SINGAPORE: As plastic bag charges have proved to be a success in countries such as the United Kingdom and Hong Kong, local environmental group Zero Waste SG is calling for the Government to impose a levy on the use of plastic bags, with major supermarket chains and retailers taking the lead.
The non-governmental organisation made the call in their recommendation paper which was released on Monday (Sep 12). Singapore uses about 2.5 billion plastic bags a year and efforts by the Government to reduce plastic bags consumption have so far been limited, said Mr Eugene Tay, executive director of Zero Waste SG.
“The Government has introduced a few campaigns over the past 10 years so I think that has helped build awareness of plastic bags but their approach is to encourage people to use less. If it's just voluntary and encouragement, we don't really see an impact of reducing plastic bags,” he said.
The group polled about 450 people between July and September this year and found that if a charge was imposed, 65 per cent would reduce the number of plastic bags that they take from the supermarkets while 58 per cent would bring their own reusable bags.
“That’s a positive indication that most consumers are ready for plastic bag charge in Singapore,” said Mr Tay, adding that the group is in talks with the National Environment Agency (NEA). “It's the first step to use the recommendation paper to engage the Government to see if we can explore this further.”
The group proposed charging 10 cents for big plastic bags and 5 cents for small plastic bags, with the scheme to be implemented in two phases. The first phase would cover major supermarket chains and retailers and the second phase would involve smaller retailers, hawkers and small- and medium-sized enterprises (SMEs).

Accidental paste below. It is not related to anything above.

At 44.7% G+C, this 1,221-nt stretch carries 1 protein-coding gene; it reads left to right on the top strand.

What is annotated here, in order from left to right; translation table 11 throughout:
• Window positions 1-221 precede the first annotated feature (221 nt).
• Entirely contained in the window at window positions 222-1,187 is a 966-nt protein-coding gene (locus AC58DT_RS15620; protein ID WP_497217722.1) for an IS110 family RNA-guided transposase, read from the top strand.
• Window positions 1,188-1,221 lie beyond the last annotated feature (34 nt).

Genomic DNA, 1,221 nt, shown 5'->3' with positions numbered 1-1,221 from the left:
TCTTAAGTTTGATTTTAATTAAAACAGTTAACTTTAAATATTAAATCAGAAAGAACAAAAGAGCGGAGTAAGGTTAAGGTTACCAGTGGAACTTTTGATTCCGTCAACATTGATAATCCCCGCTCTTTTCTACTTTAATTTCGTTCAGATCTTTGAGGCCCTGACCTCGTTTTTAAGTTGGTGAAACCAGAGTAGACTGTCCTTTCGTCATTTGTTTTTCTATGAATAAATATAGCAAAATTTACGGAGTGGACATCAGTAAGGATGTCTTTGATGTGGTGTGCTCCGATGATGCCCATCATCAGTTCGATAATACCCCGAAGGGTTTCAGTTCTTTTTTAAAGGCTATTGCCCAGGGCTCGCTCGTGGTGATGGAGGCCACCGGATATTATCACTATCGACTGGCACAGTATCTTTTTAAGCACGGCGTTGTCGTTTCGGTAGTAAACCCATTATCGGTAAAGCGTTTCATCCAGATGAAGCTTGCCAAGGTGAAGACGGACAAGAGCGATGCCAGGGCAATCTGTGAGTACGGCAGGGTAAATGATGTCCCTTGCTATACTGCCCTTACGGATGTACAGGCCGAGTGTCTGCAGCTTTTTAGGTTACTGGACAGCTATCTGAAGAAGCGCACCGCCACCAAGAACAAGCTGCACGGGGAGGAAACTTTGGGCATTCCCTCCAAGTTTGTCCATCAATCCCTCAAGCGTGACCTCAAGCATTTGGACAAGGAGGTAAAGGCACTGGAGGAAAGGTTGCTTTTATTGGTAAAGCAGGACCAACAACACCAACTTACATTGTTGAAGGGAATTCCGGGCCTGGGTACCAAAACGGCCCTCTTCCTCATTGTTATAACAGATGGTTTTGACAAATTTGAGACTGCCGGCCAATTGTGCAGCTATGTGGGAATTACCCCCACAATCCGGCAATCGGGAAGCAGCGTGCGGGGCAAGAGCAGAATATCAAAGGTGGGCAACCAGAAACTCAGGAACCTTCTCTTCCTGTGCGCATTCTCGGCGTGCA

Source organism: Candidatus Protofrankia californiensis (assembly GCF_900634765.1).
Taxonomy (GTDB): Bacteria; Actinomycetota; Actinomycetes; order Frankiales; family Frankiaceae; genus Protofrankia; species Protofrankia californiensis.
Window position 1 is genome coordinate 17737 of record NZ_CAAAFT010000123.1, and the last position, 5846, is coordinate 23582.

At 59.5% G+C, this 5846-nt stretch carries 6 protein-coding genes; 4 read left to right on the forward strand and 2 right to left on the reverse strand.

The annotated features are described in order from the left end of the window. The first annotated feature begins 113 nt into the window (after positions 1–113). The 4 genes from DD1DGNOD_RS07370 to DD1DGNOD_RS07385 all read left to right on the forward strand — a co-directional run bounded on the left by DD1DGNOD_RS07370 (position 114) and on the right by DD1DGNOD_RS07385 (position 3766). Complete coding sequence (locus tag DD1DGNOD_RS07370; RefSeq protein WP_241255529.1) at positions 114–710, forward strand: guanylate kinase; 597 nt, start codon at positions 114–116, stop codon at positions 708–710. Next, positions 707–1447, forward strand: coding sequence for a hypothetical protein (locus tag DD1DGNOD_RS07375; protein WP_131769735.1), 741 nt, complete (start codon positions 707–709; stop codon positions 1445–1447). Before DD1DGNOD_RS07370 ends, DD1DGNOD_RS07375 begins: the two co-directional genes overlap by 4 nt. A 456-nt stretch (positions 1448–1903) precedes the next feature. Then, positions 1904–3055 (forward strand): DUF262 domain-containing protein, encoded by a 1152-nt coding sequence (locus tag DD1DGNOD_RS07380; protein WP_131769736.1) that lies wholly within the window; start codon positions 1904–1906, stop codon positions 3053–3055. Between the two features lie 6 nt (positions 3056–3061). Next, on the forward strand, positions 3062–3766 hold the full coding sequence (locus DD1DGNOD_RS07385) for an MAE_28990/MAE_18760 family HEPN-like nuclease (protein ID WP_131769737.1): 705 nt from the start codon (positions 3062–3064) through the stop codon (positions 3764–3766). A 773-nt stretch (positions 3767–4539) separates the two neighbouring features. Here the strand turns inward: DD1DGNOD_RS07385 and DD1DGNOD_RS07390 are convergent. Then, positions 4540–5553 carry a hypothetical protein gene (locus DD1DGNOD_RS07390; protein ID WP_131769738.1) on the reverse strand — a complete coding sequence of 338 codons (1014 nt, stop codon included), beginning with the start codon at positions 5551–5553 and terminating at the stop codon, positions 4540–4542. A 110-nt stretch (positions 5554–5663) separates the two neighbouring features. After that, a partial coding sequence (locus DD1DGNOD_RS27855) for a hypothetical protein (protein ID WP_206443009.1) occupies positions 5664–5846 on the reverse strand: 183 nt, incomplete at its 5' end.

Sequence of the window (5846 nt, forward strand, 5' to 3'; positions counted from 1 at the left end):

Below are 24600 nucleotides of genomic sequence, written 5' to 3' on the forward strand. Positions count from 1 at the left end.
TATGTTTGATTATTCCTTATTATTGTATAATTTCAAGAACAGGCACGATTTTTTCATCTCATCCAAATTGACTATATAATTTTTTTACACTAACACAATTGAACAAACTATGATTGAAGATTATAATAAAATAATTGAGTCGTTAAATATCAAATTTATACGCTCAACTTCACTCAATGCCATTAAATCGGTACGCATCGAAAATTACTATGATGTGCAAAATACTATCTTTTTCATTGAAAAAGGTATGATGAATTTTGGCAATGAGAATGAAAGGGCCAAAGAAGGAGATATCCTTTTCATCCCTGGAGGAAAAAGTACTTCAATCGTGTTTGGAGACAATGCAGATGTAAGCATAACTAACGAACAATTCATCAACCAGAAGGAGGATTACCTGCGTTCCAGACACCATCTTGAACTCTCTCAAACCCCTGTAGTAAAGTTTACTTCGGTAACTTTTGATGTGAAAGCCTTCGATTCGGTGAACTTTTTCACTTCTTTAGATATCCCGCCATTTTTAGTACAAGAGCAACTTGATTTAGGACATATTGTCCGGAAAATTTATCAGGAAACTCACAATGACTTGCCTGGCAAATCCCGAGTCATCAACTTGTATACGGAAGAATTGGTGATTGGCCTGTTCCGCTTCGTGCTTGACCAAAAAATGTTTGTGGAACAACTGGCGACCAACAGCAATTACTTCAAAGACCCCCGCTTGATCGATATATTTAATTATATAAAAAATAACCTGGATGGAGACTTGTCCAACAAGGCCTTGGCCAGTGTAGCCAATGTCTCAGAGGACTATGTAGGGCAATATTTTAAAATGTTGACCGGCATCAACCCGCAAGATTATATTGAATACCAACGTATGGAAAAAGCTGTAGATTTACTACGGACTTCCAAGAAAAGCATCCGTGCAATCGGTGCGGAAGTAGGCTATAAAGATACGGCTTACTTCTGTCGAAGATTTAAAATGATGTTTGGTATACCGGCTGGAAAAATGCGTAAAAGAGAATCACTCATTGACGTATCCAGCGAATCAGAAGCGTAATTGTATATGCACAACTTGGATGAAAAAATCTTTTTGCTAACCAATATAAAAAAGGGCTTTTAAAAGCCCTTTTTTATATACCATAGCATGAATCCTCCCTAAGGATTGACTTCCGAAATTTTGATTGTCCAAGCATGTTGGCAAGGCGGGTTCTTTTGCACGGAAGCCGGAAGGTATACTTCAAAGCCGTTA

Plastic bags used for carrying food without packaging, frozen or chilled food and prescription medicines could be exempted from the scheme, the group suggested.
“THERE IS SCOPE TO REDUCE PLASTIC BAG USAGE”: NEA
In a statement to Channel NewsAsia, a spokesperson from NEA said it agrees with Zero Waste SG that there is scope for reducing the number of plastic bags used in Singapore. For example, NEA said many of the households are not using plastic bags to bag their waste.
The agency also noted that the community plays an important role in reducing excessive use of plastic bags.
“NEA is encouraged by ground-up efforts from retailers and environmental groups that urge consumers to use reusable bags and reduce the excessive use of plastic bags,” said the spokesperson.
The spokesperson added that the agency has called a tender for a study on how different types of single-use carriers compare in terms of cost and impact to the environment.
Charging shoppers for plastic bags as a means to reduce the consumption of plastic bags is not uncommon in other countries. In England, for example, a 5 pence charge for plastic bags was introduced in October 2015 and the levy has reduced the usage of plastic bags by more than 85 per cent. Similarly, in 2009, major supermarket chains in Hong Kong were required to charge 50 Hong Kong cents for each plastic bag that was distributed. It was so successful that in 2015, the Hong Kong government extended the scheme to all retailers.
LOCAL RETAILERS SUCCESSFUL IN CUTTING CONSUMPTION